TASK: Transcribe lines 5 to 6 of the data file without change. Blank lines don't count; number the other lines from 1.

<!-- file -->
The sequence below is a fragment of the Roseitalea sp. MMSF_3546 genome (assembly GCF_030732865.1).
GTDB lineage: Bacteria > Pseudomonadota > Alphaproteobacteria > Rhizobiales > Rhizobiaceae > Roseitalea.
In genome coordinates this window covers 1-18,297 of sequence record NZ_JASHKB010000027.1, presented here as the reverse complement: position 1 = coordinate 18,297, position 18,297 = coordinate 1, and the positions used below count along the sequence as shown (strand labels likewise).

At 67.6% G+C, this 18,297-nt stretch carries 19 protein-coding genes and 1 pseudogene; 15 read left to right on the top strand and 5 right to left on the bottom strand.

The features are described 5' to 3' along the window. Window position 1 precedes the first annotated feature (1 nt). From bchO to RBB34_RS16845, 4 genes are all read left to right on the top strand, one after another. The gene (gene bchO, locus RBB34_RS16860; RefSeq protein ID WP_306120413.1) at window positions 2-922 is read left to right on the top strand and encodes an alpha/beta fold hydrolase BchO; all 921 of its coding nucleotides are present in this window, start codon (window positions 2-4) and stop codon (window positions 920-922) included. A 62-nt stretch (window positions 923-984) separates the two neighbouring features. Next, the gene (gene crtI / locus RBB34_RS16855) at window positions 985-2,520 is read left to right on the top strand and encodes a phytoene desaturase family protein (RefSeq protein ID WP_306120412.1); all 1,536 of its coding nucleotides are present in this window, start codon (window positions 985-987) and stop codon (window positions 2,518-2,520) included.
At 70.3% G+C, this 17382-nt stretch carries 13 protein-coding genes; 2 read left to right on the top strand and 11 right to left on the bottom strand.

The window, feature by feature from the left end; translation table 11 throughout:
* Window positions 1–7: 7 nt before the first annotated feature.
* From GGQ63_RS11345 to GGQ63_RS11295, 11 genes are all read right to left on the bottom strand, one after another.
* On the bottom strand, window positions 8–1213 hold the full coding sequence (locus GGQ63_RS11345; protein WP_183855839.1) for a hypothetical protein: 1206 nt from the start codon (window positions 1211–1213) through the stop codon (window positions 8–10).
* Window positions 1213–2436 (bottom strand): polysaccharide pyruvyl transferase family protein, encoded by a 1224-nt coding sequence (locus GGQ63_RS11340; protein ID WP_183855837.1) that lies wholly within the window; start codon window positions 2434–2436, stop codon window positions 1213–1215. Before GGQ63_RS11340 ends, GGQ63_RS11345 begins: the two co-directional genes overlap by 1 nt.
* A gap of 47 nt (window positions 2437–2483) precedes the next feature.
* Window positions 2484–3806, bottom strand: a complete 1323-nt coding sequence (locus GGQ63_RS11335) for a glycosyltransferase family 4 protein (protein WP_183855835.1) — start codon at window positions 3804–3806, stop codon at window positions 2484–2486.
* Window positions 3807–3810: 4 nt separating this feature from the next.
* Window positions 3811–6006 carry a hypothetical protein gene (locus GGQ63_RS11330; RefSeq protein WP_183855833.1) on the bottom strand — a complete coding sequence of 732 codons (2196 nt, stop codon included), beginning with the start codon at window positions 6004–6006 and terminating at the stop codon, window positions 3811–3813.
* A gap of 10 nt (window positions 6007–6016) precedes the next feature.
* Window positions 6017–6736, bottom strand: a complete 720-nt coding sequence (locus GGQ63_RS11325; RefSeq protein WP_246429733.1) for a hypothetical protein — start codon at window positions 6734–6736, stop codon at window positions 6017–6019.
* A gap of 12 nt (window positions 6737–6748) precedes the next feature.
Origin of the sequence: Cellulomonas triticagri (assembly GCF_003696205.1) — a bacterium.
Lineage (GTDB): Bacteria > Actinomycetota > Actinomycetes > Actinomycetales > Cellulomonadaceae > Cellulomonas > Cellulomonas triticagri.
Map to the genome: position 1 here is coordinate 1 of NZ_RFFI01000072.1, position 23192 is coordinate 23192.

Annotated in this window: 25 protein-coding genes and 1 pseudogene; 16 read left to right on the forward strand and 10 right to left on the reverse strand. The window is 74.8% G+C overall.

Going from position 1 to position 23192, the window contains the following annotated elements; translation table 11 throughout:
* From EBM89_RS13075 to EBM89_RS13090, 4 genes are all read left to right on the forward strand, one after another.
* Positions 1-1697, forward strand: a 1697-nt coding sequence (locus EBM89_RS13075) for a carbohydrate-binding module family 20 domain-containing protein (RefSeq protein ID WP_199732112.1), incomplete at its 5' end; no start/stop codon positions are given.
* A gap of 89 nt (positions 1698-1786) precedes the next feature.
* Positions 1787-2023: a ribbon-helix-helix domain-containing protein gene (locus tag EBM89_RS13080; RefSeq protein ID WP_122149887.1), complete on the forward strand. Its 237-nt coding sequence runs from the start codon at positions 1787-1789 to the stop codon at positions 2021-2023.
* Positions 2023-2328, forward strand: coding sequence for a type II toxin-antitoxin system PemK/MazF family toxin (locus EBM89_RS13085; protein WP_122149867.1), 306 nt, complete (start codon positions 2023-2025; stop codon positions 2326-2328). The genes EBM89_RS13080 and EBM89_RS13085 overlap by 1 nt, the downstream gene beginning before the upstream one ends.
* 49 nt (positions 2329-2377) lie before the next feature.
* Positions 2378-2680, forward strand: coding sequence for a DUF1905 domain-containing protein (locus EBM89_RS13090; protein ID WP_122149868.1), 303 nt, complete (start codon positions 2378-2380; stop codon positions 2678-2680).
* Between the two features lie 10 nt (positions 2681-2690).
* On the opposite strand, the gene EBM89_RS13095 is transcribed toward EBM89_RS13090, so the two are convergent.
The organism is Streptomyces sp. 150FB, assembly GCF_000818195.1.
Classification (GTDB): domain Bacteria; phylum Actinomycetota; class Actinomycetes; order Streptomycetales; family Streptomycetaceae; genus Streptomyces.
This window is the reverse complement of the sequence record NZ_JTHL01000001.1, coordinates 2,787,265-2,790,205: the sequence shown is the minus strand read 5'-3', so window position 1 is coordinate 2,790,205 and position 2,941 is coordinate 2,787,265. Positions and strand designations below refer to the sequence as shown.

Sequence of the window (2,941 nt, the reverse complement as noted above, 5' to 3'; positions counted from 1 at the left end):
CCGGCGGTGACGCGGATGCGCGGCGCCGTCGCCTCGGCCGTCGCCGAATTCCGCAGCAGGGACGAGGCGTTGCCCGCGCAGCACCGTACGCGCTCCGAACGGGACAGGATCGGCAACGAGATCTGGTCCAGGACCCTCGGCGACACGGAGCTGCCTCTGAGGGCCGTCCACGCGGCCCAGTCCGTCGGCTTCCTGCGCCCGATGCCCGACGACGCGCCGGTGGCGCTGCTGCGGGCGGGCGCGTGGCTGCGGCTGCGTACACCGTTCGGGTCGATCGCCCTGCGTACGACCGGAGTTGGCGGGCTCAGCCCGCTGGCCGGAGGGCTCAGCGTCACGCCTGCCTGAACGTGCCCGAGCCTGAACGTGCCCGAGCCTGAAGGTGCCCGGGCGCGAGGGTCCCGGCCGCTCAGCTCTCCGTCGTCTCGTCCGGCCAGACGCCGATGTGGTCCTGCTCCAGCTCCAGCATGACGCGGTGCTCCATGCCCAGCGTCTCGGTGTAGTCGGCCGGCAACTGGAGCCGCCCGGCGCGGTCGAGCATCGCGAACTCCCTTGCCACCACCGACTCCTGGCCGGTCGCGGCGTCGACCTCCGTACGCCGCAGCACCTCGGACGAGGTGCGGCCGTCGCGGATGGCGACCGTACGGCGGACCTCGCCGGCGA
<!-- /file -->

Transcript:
The features are described 5' to 3' along the window. Window position 1 precedes the first annotated feature (1 nt). From bchO to RBB34_RS16845, 4 genes are all read left to right on the top strand, one after another. The gene (gene bchO, locus RBB34_RS16860; RefSeq protein ID WP_306120413.1) at window positions 2-922 is read left to right on the top strand and encodes an alpha/beta fold hydrolase BchO; all 921 of its coding nucleotides are present in this window, start codon (window positions 2-4) and stop codon (window positions 920-922) included. A 62-nt stretch (window positions 923-984) separates the two neighbouring features. Next, the gene (gene crtI / locus RBB34_RS16855) at window positions 985-2,520 is read left to right on the top strand and encodes a phytoene desaturase family protein (RefSeq protein ID WP_306120412.1); all 1,536 of its coding nucleotides are present in this window, start codon (window positions 985-987) and stop codon (window positions 2,518-2,520) included.
At 70.3% G+C, this 17382-nt stretch carries 13 protein-coding genes; 2 read left to right on the top strand and 11 right to left on the bottom strand.